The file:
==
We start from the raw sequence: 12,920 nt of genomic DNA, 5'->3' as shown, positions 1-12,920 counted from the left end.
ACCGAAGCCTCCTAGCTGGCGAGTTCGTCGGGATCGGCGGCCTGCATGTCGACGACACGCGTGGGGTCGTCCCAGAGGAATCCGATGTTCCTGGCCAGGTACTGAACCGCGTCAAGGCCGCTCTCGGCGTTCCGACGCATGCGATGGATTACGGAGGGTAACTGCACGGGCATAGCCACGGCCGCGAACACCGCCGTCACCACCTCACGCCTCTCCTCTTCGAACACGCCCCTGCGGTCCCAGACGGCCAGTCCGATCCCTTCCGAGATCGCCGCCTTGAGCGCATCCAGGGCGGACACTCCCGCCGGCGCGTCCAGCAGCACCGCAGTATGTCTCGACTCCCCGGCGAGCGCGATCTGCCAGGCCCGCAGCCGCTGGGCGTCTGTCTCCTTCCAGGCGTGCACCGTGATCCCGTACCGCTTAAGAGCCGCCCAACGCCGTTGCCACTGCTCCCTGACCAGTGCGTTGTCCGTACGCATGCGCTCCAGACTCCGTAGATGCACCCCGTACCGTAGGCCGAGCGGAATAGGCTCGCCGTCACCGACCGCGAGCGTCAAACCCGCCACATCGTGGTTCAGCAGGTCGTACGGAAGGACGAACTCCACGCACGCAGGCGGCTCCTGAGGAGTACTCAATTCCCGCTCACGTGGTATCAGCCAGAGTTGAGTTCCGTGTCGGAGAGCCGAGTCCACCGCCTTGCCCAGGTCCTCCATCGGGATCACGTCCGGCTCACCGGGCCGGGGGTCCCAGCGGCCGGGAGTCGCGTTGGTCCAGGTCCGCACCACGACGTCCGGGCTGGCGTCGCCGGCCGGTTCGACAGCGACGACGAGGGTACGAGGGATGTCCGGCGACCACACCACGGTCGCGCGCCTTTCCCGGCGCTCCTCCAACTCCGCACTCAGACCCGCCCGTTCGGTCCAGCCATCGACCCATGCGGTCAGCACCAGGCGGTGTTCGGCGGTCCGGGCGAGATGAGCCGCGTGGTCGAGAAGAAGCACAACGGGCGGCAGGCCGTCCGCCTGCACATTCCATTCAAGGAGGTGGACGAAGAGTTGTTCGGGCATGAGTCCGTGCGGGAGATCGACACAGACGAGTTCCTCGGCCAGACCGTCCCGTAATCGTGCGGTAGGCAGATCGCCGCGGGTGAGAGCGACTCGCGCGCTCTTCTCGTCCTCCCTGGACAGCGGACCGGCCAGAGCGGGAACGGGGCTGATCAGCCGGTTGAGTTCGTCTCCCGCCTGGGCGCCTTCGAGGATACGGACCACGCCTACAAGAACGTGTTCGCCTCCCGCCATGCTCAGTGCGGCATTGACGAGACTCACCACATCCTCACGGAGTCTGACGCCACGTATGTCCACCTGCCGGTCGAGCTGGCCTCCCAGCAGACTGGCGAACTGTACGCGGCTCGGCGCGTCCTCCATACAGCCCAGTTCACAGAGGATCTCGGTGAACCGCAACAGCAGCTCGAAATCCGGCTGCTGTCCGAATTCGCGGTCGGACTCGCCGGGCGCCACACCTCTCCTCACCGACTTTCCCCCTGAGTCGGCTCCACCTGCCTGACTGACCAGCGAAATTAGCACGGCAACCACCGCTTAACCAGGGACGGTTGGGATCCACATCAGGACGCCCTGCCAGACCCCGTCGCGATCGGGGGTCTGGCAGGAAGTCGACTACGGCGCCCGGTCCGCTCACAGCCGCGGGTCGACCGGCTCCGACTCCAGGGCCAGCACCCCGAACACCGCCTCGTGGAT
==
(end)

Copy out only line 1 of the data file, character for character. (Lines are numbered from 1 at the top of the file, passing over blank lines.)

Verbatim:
We start from the raw sequence: 12,920 nt of genomic DNA, 5'->3' as shown, positions 1-12,920 counted from the left end.